The FBI warns extremists could retaliate against a planned Quran burning in Florida this weekend.
Agents released an intelligence bulletin with high confidence, “due to credible threat information from FBI human and open sources as well as the historical significance of this event type.”
Gainesville Pastor Terry Jones planned to commemorate the 9/11 anniversary by burning a Quran. Despite intense opposition to cancel the event, he says he has no intention of backing down. His internet provider recently pulled both church websites. Jones said, “We feel that is an indirect of course violation of our freedom of expression -- freedom of speech, because they are trying to shut us down.”
Religious leaders nationwide have weighed in on the meaning and consequences of the event. Wednesday night, members of a Silver Spring, Md., mosque sponsored an interfaith dialogue to demonstrate their commitment to peace.
“This is a great country where we have freedom of religion and freedom of expression, freedom to practice our faith, we can build mosques, all these things are there," Nassem Mahdi of Ahmadiyya Muslim Community USA said. "But because of these things, that beautiful atmosphere is being destroyed.”
He said this weekend’s burning will only give radicals more ammunition against the United States.
“I hope in the end common sense will prevail and he will not do it,” Mahdi said.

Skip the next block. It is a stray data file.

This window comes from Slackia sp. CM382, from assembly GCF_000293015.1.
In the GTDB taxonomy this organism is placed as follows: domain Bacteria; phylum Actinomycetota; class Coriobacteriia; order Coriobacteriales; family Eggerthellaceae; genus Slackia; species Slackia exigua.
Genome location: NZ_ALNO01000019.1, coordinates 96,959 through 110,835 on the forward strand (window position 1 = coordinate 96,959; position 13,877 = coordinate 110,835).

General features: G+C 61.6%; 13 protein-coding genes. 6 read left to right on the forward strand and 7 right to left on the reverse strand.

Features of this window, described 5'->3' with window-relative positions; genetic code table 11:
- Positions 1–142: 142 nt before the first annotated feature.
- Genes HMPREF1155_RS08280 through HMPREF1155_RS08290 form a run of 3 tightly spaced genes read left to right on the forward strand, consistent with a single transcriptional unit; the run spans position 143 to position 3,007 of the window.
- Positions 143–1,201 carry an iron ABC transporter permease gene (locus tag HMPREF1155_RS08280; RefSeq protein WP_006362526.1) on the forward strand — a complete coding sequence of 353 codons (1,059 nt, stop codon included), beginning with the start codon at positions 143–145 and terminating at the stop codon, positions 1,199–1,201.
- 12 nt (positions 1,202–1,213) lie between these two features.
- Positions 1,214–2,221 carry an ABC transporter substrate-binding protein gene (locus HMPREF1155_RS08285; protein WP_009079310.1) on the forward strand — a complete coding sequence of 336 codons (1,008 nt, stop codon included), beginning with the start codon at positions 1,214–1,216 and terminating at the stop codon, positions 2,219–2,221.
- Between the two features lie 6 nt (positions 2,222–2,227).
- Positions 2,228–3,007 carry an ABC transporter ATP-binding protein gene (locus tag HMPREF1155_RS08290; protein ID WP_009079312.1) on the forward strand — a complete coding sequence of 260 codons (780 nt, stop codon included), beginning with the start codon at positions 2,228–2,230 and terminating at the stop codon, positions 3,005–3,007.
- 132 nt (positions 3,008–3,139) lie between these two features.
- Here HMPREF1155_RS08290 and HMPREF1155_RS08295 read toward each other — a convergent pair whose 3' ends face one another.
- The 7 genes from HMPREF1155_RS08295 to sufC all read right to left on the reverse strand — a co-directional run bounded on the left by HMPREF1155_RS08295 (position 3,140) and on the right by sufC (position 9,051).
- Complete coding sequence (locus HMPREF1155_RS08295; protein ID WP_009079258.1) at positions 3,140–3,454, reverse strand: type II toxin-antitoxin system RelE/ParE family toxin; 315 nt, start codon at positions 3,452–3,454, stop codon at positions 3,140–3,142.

The imam said radical extremists compose a tiny fraction of the world's Muslim community, but burning the Koran will hurt the feelings of one and a half billion Muslims.
The Pentagon fears the event will endanger U.S. troops and the State Department has asked every U.S. embassy to assess security.
The first section of the FBI bulletin reads as follows: “While the FBI has no information to indicate a specific attack has been planned against the United States or US assets in response to the “International Burn a Koran Day” event, the FBI assesses with high confidence that, as with past incidents perceived as acts of desecration against Islam, extremists actors will continue to threaten or attempt to harm the leaders, organizers or attendees (of) the event, scheduled for 6:00-9:00 pm on 11 September 2010 in Gainesville, Florida. Depending on the continued national and international publicity of the event received, it may also inspire retaliatory attacks against US facilities overseas.”
FBI officials noted that in July two online threats were posted on extremist websites. One mentioned a suicide attack on the Gainesville church, the other about killing Americans in general.
They are also careful to say bulletins of this nature are standard operating procedure.